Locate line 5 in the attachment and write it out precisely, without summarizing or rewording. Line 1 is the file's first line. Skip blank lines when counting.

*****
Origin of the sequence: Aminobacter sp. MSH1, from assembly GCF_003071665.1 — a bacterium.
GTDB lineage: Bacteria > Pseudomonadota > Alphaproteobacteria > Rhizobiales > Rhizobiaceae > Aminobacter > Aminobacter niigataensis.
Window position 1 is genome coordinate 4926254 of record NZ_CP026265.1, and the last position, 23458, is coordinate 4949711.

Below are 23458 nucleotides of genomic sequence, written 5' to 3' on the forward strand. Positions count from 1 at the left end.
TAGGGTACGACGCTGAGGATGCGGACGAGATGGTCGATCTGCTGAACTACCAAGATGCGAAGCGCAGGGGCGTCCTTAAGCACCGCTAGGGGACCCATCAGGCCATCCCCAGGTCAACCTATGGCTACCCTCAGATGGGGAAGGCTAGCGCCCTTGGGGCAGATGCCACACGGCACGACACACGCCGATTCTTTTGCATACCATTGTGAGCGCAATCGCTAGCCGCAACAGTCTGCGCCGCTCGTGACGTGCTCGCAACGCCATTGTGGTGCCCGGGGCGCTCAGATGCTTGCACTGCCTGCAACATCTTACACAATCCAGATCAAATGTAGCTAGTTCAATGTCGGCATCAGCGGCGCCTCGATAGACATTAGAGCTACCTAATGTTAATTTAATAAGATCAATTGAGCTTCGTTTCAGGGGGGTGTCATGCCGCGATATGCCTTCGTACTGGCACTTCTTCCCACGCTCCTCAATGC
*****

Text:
TAGGGTACGACGCTGAGGATGCGGACGAGATGGTCGATCTGCTGAACTACCAAGATGCGAAGCGCAGGGGCGTCCTTAAGCACCGCTAGGGGACCCATCAGGCCATCCCCAGGTCAACCTATGGCTACCCTCAGATGGGGAAGGCTAGCGCCCTTGGGGCAGATGCCACACGGCACGACACACGCCGATTCTTTTGCATACCATTGTGAGCGCAATCGCTAGCCGCAACAGTCTGCGCCGCTCGTGACGTGCTCGCAACGCCATTGTGGTGCCCGGGGCGCTCAGATGCTTGCACTGCCTGCAACATCTTACACAATCCAGATCAAATGTAGCTAGTTCAATGTCGGCATCAGCGGCGCCTCGATAGACATTAGAGCTACCTAATGTTAATTTAATAAGATCAATTGAGCTTCGTTTCAGGGGGGTGTCATGCCGCGATATGCCTTCGTACTGGCACTTCTTCCCACGCTCCTCAATGC